Yes! among books that charm, and give wings to the mind, will my days be spent. I shall be ever absorbing the things great men have written; with such experience I will [174/175] charge my mind to the full. Nor will I try to give anything in return. Once, in the delusion that Art, loving the recluse, would make his life happy, I wrote a little for a yellow quarterly [The Yellow Book] and had that succès de fiasco which is always given to a young writer of talent. But the stress of creation soon overwhelmed me. Only Art with a capital A gives any consolations to her henchmen. And L who crave no knighthood, shall write no more. I shall write no more. Already I feel myself to be a trifle outmoded. I belong to the Beardsley period. Younger men, with months of activity before them, with fresher schemes and notions, with newer enthusiasm, have pressed forward since then. Cedo junioribus. Indeed, I stand aside with no regret. For to be outmoded is to be a classic, if one has written well. I have acceded to the hierareby of good scribes and rather like my niche.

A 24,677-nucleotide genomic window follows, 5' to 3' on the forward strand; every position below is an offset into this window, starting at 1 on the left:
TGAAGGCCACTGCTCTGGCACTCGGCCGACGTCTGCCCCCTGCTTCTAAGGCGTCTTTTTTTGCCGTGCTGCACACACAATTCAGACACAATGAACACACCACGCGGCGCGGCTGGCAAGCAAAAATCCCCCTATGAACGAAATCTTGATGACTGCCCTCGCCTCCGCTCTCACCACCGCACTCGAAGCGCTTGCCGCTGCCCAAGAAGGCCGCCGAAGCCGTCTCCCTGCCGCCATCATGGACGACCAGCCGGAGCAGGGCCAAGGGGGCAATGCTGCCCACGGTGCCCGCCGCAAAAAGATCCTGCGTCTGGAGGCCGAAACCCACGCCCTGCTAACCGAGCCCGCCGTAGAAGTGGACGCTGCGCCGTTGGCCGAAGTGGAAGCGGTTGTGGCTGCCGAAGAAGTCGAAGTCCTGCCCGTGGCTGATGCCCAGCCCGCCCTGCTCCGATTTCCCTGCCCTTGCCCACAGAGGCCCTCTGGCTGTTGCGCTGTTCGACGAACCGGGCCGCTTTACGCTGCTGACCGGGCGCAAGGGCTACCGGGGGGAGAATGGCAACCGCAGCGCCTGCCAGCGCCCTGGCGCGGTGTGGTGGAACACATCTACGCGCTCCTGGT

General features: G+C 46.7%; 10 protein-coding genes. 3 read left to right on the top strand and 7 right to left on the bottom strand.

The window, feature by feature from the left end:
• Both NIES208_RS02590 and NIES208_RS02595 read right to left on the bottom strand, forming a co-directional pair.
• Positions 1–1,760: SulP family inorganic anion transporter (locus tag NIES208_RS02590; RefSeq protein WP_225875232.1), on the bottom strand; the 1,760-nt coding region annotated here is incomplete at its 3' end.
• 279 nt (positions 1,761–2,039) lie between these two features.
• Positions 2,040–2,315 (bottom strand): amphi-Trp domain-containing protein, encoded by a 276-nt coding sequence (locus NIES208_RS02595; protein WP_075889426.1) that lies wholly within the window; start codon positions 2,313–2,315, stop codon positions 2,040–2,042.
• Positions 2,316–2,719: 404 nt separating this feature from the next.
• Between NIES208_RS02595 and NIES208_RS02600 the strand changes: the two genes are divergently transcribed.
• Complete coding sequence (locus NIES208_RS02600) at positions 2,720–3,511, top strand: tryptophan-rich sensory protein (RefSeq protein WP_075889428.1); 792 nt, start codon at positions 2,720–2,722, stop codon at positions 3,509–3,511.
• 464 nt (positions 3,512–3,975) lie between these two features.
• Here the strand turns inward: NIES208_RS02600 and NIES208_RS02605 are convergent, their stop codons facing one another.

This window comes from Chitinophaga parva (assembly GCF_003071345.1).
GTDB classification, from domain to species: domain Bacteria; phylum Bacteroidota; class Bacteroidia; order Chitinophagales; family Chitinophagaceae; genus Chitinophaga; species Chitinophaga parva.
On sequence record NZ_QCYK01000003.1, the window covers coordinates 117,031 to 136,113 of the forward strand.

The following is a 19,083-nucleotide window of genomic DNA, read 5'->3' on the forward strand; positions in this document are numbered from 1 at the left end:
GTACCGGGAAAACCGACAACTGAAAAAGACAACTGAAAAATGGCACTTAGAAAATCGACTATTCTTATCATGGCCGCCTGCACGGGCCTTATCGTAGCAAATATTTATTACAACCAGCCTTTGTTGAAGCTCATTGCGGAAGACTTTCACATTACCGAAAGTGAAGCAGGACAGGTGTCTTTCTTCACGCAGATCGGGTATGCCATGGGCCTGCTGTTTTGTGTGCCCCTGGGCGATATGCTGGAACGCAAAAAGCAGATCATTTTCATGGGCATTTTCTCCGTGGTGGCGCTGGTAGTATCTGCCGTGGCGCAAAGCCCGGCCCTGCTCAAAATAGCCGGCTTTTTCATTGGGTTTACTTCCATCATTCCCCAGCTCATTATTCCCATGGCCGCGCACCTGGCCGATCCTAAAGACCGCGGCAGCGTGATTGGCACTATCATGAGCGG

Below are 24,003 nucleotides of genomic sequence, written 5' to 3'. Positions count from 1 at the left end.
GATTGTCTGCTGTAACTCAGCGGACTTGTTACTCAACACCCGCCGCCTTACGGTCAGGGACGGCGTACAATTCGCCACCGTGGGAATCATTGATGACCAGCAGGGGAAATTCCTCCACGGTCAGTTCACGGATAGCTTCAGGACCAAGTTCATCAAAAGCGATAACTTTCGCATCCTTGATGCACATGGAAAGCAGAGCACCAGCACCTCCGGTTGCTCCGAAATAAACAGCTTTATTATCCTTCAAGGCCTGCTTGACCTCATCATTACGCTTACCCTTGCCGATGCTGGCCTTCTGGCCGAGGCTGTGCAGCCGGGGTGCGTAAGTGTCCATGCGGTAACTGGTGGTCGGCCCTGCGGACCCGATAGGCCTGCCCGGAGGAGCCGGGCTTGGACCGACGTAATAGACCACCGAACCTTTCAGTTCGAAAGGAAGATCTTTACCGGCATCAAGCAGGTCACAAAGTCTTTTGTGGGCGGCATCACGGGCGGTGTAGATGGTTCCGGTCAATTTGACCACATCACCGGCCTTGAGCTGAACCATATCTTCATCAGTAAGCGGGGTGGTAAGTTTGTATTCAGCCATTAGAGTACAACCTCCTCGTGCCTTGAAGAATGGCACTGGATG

Beerbohm, Max. The Works of Max Beerbohm. New York: Dodd, Mead, 1922. 163-175.
Aesthetes and Decadents of the 1890s: An Anthology of British Poetry and Prose. Ed. Karl Beckson. Rev. ed. Chicago: Academy, 1981.
Last modified 1 March 18 May 2006
Last modified 1 March 18 May 2006